Tech giant Twitter made a quick reversal this week, first suspending and then swiftly reinstating accounts parodying President Vladimir Putin and several other Russian officials.
An outpouring of dissent followed the removal on Tuesday of @DarthPutinKGB, a handle that pokes fun at Mr. Putin by tweeting from the perspective of the Russian leader. The English-language account had nearly 60,000 followers at the time it was suspended. Supporters tweeted their dismay at the account's suspension with the hashtag #NoGulagForDarthPutinKGB, alluding to Soviet-era labor camps.
In a Moscow Times interview, someone claiming to be the unidentified satirist behind the account said that he suspected Kremlin pressure lay behind the suspension of @DarthPutinKGB. While Twitter does not comment on individual accounts, the company directed journalists to their policy on parody, commentary, and fan accounts, which states that parody accounts cannot have the exact name of the parodied subject and that the bio must explicitly state that it is a parody account. The Putin account initially did violate the first of those rules, while the bio said, "I serve tea to those that call this parody."
In an interview on Radio Free Europe/Radio Liberty, the purported account holder said in an online chat: "No sensible person could read my bio and think it is really the president of Russia."
However, Twitter reinstated @DarthPutinKGB after the account name was changed from Vladimir Putin to Darth Putin. The account's new bio accuses the Russian Ministry of Foreign Affairs of having a hand in the suspension, "146% of Russians didn't elect me. @mfa_russia had me suspended as they sound more like a parody than I do."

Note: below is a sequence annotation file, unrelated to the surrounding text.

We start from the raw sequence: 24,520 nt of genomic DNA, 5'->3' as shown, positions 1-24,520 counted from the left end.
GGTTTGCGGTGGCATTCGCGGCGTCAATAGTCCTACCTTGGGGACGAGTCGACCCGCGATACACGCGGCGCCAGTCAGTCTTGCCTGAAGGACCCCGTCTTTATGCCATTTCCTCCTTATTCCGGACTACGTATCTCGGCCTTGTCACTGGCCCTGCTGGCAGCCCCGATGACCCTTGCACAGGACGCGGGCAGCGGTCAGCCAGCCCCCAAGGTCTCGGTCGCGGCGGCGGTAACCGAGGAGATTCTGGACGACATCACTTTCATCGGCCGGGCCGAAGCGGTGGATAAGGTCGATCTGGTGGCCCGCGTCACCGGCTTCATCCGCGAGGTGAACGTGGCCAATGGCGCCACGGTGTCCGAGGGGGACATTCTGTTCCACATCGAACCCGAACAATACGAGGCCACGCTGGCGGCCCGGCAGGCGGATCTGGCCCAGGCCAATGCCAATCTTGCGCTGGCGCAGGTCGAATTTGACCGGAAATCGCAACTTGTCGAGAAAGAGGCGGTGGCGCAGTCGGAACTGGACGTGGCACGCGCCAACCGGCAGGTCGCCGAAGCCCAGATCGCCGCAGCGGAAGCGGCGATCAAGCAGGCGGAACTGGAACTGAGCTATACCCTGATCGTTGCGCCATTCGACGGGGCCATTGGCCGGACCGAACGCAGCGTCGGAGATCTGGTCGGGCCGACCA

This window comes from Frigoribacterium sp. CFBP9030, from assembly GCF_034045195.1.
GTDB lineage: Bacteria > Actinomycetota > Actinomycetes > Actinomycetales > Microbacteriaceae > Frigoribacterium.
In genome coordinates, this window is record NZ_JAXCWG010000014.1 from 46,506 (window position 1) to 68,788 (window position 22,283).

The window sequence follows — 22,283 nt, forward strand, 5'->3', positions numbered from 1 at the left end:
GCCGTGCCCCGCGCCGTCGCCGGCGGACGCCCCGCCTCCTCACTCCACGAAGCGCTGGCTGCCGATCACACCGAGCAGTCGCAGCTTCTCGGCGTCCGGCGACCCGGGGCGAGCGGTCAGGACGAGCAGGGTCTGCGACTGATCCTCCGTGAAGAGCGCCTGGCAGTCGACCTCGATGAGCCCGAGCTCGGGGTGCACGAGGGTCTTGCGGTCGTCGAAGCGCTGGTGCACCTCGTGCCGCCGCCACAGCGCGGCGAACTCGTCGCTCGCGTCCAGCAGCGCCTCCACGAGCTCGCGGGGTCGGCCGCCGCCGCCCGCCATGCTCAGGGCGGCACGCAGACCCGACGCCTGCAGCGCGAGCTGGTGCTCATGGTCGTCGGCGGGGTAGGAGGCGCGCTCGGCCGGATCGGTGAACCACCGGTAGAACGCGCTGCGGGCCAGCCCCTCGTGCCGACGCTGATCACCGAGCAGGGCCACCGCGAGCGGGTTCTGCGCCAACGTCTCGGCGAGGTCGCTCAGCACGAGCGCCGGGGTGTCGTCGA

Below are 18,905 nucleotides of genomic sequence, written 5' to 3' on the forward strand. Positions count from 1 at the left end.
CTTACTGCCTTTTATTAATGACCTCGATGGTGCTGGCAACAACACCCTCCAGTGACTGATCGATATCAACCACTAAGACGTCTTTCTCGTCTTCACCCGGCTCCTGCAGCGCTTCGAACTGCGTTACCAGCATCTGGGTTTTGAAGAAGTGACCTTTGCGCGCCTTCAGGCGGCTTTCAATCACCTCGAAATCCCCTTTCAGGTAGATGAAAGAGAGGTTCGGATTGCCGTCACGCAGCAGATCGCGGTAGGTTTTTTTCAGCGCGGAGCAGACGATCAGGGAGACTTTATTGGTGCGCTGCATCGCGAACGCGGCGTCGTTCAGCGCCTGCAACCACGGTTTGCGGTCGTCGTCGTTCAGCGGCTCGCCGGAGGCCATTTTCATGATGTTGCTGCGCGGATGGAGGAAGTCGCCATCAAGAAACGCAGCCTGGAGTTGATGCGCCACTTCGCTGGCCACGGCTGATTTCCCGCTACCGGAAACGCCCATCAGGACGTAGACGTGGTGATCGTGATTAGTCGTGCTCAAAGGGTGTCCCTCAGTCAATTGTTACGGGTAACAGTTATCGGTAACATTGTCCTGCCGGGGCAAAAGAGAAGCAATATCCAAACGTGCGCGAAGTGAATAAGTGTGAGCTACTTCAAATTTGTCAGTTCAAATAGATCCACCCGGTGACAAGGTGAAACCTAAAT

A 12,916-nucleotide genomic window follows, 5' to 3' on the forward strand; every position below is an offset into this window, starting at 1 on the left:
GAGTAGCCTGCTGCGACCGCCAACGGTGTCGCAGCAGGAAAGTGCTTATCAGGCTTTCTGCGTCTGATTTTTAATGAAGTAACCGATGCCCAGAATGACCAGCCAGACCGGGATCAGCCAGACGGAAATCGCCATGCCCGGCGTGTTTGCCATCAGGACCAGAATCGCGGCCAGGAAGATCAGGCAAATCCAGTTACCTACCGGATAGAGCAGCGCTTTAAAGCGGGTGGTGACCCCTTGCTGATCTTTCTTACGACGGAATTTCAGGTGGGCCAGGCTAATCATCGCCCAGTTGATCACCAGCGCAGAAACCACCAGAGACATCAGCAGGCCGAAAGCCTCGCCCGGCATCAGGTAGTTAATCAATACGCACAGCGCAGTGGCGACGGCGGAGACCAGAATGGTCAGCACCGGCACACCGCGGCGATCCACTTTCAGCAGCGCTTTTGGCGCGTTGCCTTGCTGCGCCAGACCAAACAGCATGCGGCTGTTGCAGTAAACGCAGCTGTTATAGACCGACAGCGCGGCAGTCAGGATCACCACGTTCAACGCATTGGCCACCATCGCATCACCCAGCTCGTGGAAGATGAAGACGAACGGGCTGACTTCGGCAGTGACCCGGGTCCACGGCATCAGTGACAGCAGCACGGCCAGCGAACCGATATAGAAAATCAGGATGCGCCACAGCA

While there is no evidence to support speculation that Twitter was pressured by the Russian government to curb the accounts, the incident highlights to a fundamental dichotomy unfolding for the Twitter medium.
The social media app has been known as a powerful tool for the organization and dissemination of political dissent, in the Arab Spring and Hong Kong's "umbrella movement," as well as in opposition protests within Russia.
At the same time, Twitter faces increasing pressure to control content as its international reach comes up against a spectrum of national stances on freedom of expression.
Russia, which ranks 148th out of the 180 countries on the Reporters Without Borders' Global Press Freedom Index, has flirted with banning Twitter and several other social media sites in the past, specifically because these American-based companies would not release data on account holders' identities to the government.
At the same time that controversy over these parody accounts began trending, Twitter and other tech giants Facebook, Youtube, and Microsoft were signing a code of conduct agreement with the European Commission to closely monitor and remove illegal hate speech. While the agreement was made as part of "promoting and facilitating expression throughout the online world," it was met with skepticism from rights groups who feel it could infringe on freedom of speech and are concerned that civil society organizations were not included in the conversation.
Such agreements are complicated by differing national values, writes Emily Bell, a leading scholar on social media, in a recent Guardian column. She argues that these anti-hate-speech agreements will chip away at Twitter as a forum for dissent or parody.
"One person's hate speech is another person's winning campaign," she writes, speaking plainly about contrasts between the United States and other countries. "And herein lies a problem with the suddenly much greater flows of information and idea exchange."